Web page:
FOR DAYS I HAVE NO IDEA
the house is in the warehouse the flowers on the wrong tree a manual in need of repair the remaining meat not yet being made have no idea how the blind in the silk flower assembly line a tree cut with a miniature axe the father demanding it the records demanding like the misunderstood a sum in the archive the archive in the house afraid of the calculation in the prayer book the reminder if you see him say I say it’s been days
The pieces that make up American poet Michelle Taransky’s chapbook No, I Will Be In The Woods (Boston MA: Brave Men Press, 2011) wrap around a single point, and even a single line, writing and wrapping around the book’s title. As the second poem, “WHEN THE WOODS IS WHERE” begins, “We came out here // to figure out figuring // out,” suggesting a physically real as much as metaphoric escape into the woods, expanding the metaphor to include all of the above.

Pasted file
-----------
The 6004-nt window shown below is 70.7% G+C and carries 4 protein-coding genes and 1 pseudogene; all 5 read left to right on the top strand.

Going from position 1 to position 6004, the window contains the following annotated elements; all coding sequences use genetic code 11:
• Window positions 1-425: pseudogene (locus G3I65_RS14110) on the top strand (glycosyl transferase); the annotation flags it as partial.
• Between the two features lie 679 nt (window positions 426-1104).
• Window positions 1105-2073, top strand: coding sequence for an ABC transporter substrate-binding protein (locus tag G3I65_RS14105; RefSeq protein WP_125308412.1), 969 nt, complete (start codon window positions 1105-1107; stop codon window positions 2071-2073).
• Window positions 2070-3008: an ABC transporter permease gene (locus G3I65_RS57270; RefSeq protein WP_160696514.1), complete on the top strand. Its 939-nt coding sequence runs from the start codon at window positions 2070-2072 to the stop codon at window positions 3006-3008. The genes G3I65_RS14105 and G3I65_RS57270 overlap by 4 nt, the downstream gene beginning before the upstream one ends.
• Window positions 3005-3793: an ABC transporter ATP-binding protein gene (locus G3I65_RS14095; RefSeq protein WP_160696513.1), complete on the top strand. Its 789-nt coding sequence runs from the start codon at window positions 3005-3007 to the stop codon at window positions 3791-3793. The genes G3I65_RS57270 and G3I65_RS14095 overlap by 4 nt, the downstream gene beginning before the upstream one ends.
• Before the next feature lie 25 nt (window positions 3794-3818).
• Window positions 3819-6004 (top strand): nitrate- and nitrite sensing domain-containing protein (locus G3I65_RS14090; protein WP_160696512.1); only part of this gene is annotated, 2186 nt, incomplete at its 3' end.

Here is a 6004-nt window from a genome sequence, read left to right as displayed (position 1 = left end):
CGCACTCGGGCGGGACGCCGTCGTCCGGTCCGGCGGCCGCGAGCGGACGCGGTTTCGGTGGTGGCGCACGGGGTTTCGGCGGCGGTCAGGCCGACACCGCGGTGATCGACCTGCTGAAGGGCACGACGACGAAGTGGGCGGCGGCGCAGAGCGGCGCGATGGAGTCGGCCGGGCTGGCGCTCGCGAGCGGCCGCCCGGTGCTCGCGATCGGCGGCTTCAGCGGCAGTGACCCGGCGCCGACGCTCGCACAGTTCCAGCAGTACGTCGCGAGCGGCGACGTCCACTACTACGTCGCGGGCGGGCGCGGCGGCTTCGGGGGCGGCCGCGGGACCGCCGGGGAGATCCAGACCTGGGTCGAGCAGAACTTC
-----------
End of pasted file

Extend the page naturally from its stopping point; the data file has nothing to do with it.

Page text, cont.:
But the metaphor might not be all, and she suggests so, says directly, even, not to simply take the poems at face value. Elsewhere in the collection, she slips a warning, at the end of “A PROPOSAL FOR CLEARING,” that writes: “Read the work, don’t find it / A reflection.”
Writing lyric and prose-poem, Taransky, author of a number of other chapbooks, as well as the trade book Barn Burned, Then (Omnidawn, 2009), No, I Will Be In The Woods is an extremely tight collection, with more than enough room inside to breathe. We are in the woods, after all.
WE HID IN A
Woods like a woodsis the last robbership. How to definean approach after an approachthat changes. The currentand its anticipationcircling the clamorclamor to awaita witness and hisdictionary. Botha cross madefrom the particulartrees sold by dividingchair and axeinto ash